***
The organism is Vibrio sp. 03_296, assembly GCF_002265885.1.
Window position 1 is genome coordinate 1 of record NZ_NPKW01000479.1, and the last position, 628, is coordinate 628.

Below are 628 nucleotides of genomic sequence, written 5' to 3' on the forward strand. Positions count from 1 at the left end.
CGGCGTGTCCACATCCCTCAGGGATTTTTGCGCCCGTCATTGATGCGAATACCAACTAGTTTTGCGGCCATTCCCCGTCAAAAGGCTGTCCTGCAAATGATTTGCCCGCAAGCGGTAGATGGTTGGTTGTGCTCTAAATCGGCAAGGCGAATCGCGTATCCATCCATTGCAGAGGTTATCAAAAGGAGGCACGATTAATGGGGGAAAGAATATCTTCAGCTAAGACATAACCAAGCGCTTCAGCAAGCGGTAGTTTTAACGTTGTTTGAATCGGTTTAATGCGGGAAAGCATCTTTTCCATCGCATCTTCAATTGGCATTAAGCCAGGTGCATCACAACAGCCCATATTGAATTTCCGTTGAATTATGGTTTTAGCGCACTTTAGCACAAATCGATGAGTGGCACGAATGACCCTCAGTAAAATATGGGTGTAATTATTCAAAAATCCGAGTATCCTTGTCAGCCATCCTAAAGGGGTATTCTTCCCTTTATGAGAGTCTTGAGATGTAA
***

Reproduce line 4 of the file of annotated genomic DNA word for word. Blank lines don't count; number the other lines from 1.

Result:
CGGCGTGTCCACATCCCTCAGGGATTTTTGCGCCCGTCATTGATGCGAATACCAACTAGTTTTGCGGCCATTCCCCGTCAAAAGGCTGTCCTGCAAATGATTTGCCCGCAAGCGGTAGATGGTTGGTTGTGCTCTAAATCGGCAAGGCGAATCGCGTATCCATCCATTGCAGAGGTTATCAAAAGGAGGCACGATTAATGGGGGAAAGAATATCTTCAGCTAAGACATAACCAAGCGCTTCAGCAAGCGGTAGTTTTAACGTTGTTTGAATCGGTTTAATGCGGGAAAGCATCTTTTCCATCGCATCTTCAATTGGCATTAAGCCAGGTGCATCACAACAGCCCATATTGAATTTCCGTTGAATTATGGTTTTAGCGCACTTTAGCACAAATCGATGAGTGGCACGAATGACCCTCAGTAAAATATGGGTGTAATTATTCAAAAATCCGAGTATCCTTGTCAGCCATCCTAAAGGGGTATTCTTCCCTTTATGAGAGTCTTGAGATGTAA